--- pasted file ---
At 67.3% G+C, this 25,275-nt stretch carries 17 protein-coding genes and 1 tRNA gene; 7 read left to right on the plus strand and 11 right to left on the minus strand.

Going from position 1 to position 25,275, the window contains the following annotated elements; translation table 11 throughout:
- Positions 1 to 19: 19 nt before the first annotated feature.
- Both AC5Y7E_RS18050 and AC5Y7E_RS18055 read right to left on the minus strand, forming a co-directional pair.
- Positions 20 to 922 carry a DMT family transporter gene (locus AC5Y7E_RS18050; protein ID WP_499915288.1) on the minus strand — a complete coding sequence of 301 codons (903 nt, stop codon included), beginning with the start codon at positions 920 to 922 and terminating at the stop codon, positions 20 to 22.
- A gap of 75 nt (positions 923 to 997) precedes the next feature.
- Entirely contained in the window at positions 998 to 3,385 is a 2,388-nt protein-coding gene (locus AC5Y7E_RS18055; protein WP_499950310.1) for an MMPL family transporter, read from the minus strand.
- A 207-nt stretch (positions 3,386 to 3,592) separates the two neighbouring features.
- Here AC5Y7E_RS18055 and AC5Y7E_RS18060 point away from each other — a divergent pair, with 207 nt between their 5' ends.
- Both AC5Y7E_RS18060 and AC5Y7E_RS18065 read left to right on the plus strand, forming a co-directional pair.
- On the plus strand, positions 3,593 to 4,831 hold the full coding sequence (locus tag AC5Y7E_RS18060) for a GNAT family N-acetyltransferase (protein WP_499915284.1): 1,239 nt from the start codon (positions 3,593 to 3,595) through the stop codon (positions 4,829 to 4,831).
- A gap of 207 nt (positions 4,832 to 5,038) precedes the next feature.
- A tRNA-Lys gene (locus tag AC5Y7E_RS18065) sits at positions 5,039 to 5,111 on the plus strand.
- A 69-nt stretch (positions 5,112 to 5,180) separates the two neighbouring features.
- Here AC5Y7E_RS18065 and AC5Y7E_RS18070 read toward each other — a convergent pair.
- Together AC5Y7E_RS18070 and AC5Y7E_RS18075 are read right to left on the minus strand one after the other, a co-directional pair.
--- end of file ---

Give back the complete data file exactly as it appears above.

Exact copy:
At 67.3% G+C, this 25,275-nt stretch carries 17 protein-coding genes and 1 tRNA gene; 7 read left to right on the plus strand and 11 right to left on the minus strand.

Going from position 1 to position 25,275, the window contains the following annotated elements; translation table 11 throughout:
- Positions 1 to 19: 19 nt before the first annotated feature.
- Both AC5Y7E_RS18050 and AC5Y7E_RS18055 read right to left on the minus strand, forming a co-directional pair.
- Positions 20 to 922 carry a DMT family transporter gene (locus AC5Y7E_RS18050; protein ID WP_499915288.1) on the minus strand — a complete coding sequence of 301 codons (903 nt, stop codon included), beginning with the start codon at positions 920 to 922 and terminating at the stop codon, positions 20 to 22.
- A gap of 75 nt (positions 923 to 997) precedes the next feature.
- Entirely contained in the window at positions 998 to 3,385 is a 2,388-nt protein-coding gene (locus AC5Y7E_RS18055; protein WP_499950310.1) for an MMPL family transporter, read from the minus strand.
- A 207-nt stretch (positions 3,386 to 3,592) separates the two neighbouring features.
- Here AC5Y7E_RS18055 and AC5Y7E_RS18060 point away from each other — a divergent pair, with 207 nt between their 5' ends.
- Both AC5Y7E_RS18060 and AC5Y7E_RS18065 read left to right on the plus strand, forming a co-directional pair.
- On the plus strand, positions 3,593 to 4,831 hold the full coding sequence (locus tag AC5Y7E_RS18060) for a GNAT family N-acetyltransferase (protein WP_499915284.1): 1,239 nt from the start codon (positions 3,593 to 3,595) through the stop codon (positions 4,829 to 4,831).
- A gap of 207 nt (positions 4,832 to 5,038) precedes the next feature.
- A tRNA-Lys gene (locus tag AC5Y7E_RS18065) sits at positions 5,039 to 5,111 on the plus strand.
- A 69-nt stretch (positions 5,112 to 5,180) separates the two neighbouring features.
- Here AC5Y7E_RS18065 and AC5Y7E_RS18070 read toward each other — a convergent pair.
- Together AC5Y7E_RS18070 and AC5Y7E_RS18075 are read right to left on the minus strand one after the other, a co-directional pair.